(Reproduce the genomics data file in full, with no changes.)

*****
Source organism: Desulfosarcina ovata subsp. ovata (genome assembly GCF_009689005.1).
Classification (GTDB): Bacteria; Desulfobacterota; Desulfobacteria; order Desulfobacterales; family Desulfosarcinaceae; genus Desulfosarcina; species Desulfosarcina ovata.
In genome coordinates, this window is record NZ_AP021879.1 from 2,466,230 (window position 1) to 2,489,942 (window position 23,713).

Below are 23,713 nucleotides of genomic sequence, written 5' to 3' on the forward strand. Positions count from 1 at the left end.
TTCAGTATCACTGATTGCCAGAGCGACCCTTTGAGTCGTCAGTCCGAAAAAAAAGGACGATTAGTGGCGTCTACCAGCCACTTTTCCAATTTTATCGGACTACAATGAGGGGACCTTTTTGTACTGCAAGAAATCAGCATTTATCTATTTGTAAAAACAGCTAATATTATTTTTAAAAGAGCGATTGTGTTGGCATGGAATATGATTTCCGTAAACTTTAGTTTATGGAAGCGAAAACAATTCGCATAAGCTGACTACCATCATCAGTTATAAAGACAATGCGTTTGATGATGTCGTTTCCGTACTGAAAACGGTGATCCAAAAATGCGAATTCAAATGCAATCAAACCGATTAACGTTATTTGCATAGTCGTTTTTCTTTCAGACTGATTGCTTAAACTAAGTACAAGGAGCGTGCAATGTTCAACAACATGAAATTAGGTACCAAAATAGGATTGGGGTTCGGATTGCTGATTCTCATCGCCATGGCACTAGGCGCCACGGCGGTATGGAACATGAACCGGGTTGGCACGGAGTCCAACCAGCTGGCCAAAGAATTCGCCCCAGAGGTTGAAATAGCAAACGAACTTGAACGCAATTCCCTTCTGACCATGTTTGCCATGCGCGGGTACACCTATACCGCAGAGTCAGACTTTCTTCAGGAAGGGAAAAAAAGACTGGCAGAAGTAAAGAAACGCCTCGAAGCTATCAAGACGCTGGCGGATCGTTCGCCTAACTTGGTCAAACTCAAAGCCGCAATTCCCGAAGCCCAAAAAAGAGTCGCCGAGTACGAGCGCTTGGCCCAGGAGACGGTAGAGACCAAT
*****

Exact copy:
Source organism: Desulfosarcina ovata subsp. ovata (genome assembly GCF_009689005.1).
Classification (GTDB): Bacteria; Desulfobacterota; Desulfobacteria; order Desulfobacterales; family Desulfosarcinaceae; genus Desulfosarcina; species Desulfosarcina ovata.
In genome coordinates, this window is record NZ_AP021879.1 from 2,466,230 (window position 1) to 2,489,942 (window position 23,713).

Below are 23,713 nucleotides of genomic sequence, written 5' to 3' on the forward strand. Positions count from 1 at the left end.
TTCAGTATCACTGATTGCCAGAGCGACCCTTTGAGTCGTCAGTCCGAAAAAAAAGGACGATTAGTGGCGTCTACCAGCCACTTTTCCAATTTTATCGGACTACAATGAGGGGACCTTTTTGTACTGCAAGAAATCAGCATTTATCTATTTGTAAAAACAGCTAATATTATTTTTAAAAGAGCGATTGTGTTGGCATGGAATATGATTTCCGTAAACTTTAGTTTATGGAAGCGAAAACAATTCGCATAAGCTGACTACCATCATCAGTTATAAAGACAATGCGTTTGATGATGTCGTTTCCGTACTGAAAACGGTGATCCAAAAATGCGAATTCAAATGCAATCAAACCGATTAACGTTATTTGCATAGTCGTTTTTCTTTCAGACTGATTGCTTAAACTAAGTACAAGGAGCGTGCAATGTTCAACAACATGAAATTAGGTACCAAAATAGGATTGGGGTTCGGATTGCTGATTCTCATCGCCATGGCACTAGGCGCCACGGCGGTATGGAACATGAACCGGGTTGGCACGGAGTCCAACCAGCTGGCCAAAGAATTCGCCCCAGAGGTTGAAATAGCAAACGAACTTGAACGCAATTCCCTTCTGACCATGTTTGCCATGCGCGGGTACACCTATACCGCAGAGTCAGACTTTCTTCAGGAAGGGAAAAAAAGACTGGCAGAAGTAAAGAAACGCCTCGAAGCTATCAAGACGCTGGCGGATCGTTCGCCTAACTTGGTCAAACTCAAAGCCGCAATTCCCGAAGCCCAAAAAAGAGTCGCCGAGTACGAGCGCTTGGCCCAGGAGACGGTAGAGACCAAT